It is during the weeks around Memorial and Veterans Day that I feel the absence of an active Salem historical society or museum most keenly. Don’t get me wrong: there are dedicated interpreters of the past in our city. Salem has a wonderful veterans’ agent (a SSU history grad) who does an amazing job marking these days and creating initiatives which reference the past while also attending to his present duties. And there is a Salem Historical Society consisting of avid historians who provide important resource and reference roles and highlight moments when they can, but it has no collections and no official commemorative role. Everything is in Rowley, of course, and the “official” purveyor of all things historical seems to be Salem’s tourism office, Destination Salem, though if you go to its website and consult the timeline of “Salem’s History” you would not know that Salem had experienced any war after the War of 1812: no Civil War, no Spanish American War, no World War I or II, no Korean War, no Vietnam War, no wars in Irag and Afghanistan.
Of course, Salem men (and women) participated in all of these wars: these wars are part of “Salem’s History”. I have tended to focus on the Civil War in my Memorial Day posts in the past, perhaps because its aftermath and collective mourning are the origins of the “holiday”. I also use these posts to come to some understanding of this war and its impact personally: I’m not an American historian and I don’t have grounding in the historiography of this conflict, but I can see and feel, as we all can, that it is still with us. This year I want to highlight a source that has given me new insights into the experience of Salem men during the Civil War: Patriots of Salem. Roll of Honor of the Officers and Enlisted Men during the Late Civil War, from Salem, Mass. compiled by Thomas J. Hutchinson and Ralph Childs (1877).
This is such a great source, and if you cross-reference it with other sources (like the Civil War Soldiers and Sailors database maintained by the National Park Service and local and genealogical sources—I have some key references here) you can glean both broad and specific perspectives of Salem’s contribution to the Union effort, which was great: over 3000 men served in the war and there were myriad support efforts at home. The compilers of Patriots of Salem endeavored to produce a register, “in neat and compact form” to be utilized “for future reference” and kept in every home, as a memorial reminder of sacrifices made. They succeeded: the volume is a great expression of both commemoration and local history. As its subtitle indicates, it includes rank, age, date of mustering in, date of discharge and the cause thereof for every Salem soldier, as well as a list of prisoners of war, the wounded and killed in action, and those who died in service. Because the book has been digitized by the Internet Archive, you can also search its contents and make up your own list of who was at Antietam, who was at Wilderness, who was at Gettysburg: noting that William L. Purbeck of Church Street and the 5th Massachusetts Battery died at the latter battle at age 18, I searched through all the sources to find his dying words: “Who shall care for Mother now?”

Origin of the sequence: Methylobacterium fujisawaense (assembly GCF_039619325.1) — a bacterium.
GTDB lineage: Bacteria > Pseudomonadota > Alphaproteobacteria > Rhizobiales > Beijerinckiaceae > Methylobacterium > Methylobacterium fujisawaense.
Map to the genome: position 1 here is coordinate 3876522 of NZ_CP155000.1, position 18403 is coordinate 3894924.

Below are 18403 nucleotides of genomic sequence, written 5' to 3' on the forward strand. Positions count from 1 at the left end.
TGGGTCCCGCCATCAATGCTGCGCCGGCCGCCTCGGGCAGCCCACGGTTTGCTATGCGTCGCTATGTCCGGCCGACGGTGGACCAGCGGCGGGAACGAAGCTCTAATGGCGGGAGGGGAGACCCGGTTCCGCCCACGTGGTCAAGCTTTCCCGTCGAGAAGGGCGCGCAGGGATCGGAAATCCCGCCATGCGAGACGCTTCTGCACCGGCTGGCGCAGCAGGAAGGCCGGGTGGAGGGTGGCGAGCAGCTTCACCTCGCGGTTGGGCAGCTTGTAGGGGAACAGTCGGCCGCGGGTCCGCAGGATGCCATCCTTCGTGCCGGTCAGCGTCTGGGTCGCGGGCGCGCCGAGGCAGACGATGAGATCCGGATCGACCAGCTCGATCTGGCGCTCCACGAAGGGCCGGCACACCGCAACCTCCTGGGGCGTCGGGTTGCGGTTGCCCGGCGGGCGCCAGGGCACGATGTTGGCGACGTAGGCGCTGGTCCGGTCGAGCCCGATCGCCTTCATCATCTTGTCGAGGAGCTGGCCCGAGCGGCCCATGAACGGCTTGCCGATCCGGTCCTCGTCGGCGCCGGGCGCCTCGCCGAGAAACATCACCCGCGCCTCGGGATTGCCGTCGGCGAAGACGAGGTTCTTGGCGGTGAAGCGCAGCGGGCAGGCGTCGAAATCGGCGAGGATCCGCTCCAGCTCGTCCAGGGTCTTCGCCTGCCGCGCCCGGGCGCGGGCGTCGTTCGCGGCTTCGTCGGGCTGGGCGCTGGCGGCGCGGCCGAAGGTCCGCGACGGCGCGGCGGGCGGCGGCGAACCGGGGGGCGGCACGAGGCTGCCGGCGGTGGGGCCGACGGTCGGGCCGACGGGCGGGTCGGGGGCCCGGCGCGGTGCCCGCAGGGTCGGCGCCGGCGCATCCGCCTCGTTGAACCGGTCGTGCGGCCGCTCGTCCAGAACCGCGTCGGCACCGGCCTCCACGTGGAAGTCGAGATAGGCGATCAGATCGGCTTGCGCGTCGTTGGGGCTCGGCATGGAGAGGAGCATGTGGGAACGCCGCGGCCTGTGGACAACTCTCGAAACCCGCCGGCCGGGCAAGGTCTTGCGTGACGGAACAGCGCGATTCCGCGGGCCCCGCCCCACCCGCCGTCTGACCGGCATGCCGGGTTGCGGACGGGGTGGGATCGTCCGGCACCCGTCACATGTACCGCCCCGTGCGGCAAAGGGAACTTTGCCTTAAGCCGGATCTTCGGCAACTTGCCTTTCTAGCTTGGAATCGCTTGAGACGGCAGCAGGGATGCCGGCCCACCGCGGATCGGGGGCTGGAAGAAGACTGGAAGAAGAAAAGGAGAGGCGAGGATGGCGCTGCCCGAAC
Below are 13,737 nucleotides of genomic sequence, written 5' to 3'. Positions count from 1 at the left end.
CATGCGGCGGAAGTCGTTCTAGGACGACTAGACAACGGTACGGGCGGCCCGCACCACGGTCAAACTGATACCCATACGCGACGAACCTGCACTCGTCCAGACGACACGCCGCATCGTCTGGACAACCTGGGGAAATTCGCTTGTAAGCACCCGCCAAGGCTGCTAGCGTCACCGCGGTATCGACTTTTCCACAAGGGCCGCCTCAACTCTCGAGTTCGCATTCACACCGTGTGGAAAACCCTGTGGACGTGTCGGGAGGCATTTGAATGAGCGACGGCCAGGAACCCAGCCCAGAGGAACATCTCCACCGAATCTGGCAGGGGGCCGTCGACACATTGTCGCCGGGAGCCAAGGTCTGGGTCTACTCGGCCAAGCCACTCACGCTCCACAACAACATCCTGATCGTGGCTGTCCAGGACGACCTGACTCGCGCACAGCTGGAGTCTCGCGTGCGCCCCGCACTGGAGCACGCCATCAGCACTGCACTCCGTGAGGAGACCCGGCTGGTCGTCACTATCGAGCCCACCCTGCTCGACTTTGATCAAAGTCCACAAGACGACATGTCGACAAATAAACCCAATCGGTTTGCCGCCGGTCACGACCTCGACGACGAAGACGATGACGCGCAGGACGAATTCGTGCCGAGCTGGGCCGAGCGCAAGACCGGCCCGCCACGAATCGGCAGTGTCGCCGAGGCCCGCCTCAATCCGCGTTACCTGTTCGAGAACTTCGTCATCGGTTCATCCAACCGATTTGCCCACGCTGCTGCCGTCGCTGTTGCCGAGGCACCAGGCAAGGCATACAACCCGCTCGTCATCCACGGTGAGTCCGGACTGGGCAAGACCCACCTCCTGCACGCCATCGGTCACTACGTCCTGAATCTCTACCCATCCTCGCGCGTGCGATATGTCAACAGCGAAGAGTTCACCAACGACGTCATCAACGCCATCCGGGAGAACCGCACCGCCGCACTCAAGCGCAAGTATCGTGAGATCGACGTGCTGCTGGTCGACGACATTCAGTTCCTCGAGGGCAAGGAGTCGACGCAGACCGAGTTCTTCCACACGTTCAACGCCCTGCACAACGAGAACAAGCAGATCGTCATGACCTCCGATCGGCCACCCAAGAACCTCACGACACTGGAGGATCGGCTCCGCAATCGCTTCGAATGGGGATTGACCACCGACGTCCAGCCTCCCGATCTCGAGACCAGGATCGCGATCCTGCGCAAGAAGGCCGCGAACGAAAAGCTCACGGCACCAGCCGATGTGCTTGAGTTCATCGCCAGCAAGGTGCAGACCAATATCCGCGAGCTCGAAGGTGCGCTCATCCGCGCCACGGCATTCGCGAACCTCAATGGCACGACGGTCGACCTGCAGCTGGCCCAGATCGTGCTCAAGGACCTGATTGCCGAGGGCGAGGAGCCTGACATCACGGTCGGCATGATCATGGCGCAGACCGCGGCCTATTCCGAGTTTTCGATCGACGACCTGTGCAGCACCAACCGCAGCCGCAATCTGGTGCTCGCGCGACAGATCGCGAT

Monument to the 5th Massachusetts Battery at Gettysburg, c. 1880. Huntington Library.
The majority of Salem soldiers were discharged due to “expiration of service,” thank goodness, but records of desertion, suffering and death are embedded in the text: apparently a detachment to Louisiana was a veritable death sentence, due to disease rather than combat. I was thoroughly unprepared for the number of Salem men who ended up at Camp Sumter at Andersonville, the most notorious of the Confederate prisoner of war camps: 31, of whom 20 died there. I know I have cited a much smaller number in previous posts but my blog is so unwieldly now I can’t find them. Twenty Salem men died at Andersonville, from June 22 to September 15, 1864. This time frame is significant: most of the Salem men were among the nearly 10,000 prisoners of war transferred to Andersonville from other southern POW camps beginning in June, and by the end of that month a reported 30,000 Union soldiers were being held in a camp which had been built for 10,000. Patriots of Salem does not list the precise causes of death of the 20 Salem men who died at Andersonville, but the most common conditions were typhoid, dysentery, scurvy, gangrene, and above all, “chronic diarrhea”. On the very day that the photographs below were taken, July 17, 1864, Privates Charles W. Coney and George W. Cross, both Salem shoemakers from the 14th Massachusetts, died: two losses among nearly 13,000 at Andersonville.
Camp Sumter, Andersonville, Georgia, July 17, 1864, Library of Congress.